Our experience withing changing the K8s operator for Cassandra. For about the last six months, we have been successfully using the Rook operator to operate the Cassandra cluster in Kubernetes.
For about the last six months, we have been successfully using the Rook operator to operate the Cassandra cluster in Kubernetes. However, recently we have faced a seemingly trivial task: to change some parameters in the Cassandra config. And that is when we have discovered that the Rook operator is not flexible enough. To make changes, we would have had to clone the repository, modify source code, and rebuild the operator (good knowledge of Go is also a must since the config itself is built into the operator). Obviously, all these activities are very time-consuming.
We have already reviewed the existing operators, and for this time we have decided to give CassKop by Orange a try. Why? It has all the necessary features, such as custom configurations and monitoring, right out-of-the-box.
In the real-life story, which we will discuss below, we have decided to combine shifting to another operator with the need to migrate the entire customer’s infrastructure to a new cluster. After the migration of vital workloads was complete, Cassandra remained the only essential application in the old cluster. Of course, we could not afford to lose its data.
So, here are the requirements for the migration and some limitations:
How do you perform such a maneuver? Similarly to the methods described in our article about RabbitMQ migration, we have decided to create a new Cassandra installation in the new Kubernetes cluster, merge two Cassandra installations (in the old and the new cluster), and migrate the data. After the migration is complete, we can remove the old installation.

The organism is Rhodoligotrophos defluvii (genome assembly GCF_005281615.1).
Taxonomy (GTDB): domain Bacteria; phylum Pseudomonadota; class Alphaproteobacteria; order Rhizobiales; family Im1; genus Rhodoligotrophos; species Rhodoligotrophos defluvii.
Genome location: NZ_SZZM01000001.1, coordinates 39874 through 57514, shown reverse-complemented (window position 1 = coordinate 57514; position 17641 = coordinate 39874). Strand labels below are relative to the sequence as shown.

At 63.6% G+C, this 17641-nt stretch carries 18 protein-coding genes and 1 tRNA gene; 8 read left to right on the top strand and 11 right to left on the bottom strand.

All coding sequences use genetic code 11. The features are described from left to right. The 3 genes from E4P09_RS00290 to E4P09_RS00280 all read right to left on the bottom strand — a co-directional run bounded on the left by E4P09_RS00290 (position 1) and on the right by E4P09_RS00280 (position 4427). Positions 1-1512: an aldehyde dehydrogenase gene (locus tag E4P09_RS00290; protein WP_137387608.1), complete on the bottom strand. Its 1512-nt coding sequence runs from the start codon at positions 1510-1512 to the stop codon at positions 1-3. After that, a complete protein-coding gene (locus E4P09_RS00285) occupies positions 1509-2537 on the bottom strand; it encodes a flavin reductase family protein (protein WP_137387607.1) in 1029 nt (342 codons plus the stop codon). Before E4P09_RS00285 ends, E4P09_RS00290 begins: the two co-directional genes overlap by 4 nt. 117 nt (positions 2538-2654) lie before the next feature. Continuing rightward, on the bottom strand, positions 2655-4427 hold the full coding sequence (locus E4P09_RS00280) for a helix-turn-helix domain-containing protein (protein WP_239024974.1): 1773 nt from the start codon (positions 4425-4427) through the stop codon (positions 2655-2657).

However, our task was complicated by the fact that the networks in Kubernetes overlap, so it was difficult to establish a connection between clusters. We had to configure routes for each pod on every node, which is a very time-consuming and, as a matter of fact, unreliable approach. The thing is that IP communication is possible between master nodes only. However, Cassandra is running on dedicated nodes. So, we have to first set up a route to the master, and then configure a route to another cluster on the master. Moreover, any pod restart leads to an IP address change, which is another problem. Why? Well, keep on reading to find an answer.
In the rest of the article, we will be using the following definitions for Cassandra clusters:
Since the Cassandra-current cluster uses localstorage, you cannot migrate its data to a new cluster directly (as is the case, for example, with vSphere volumes). We will create a temporary installation of Cassandra to solve this problem and use it as kind of a buffer to migrate data.
The overall sequence of actions includes the following steps:
By following the above sequence of actions, you can keep downtime to a minimum.
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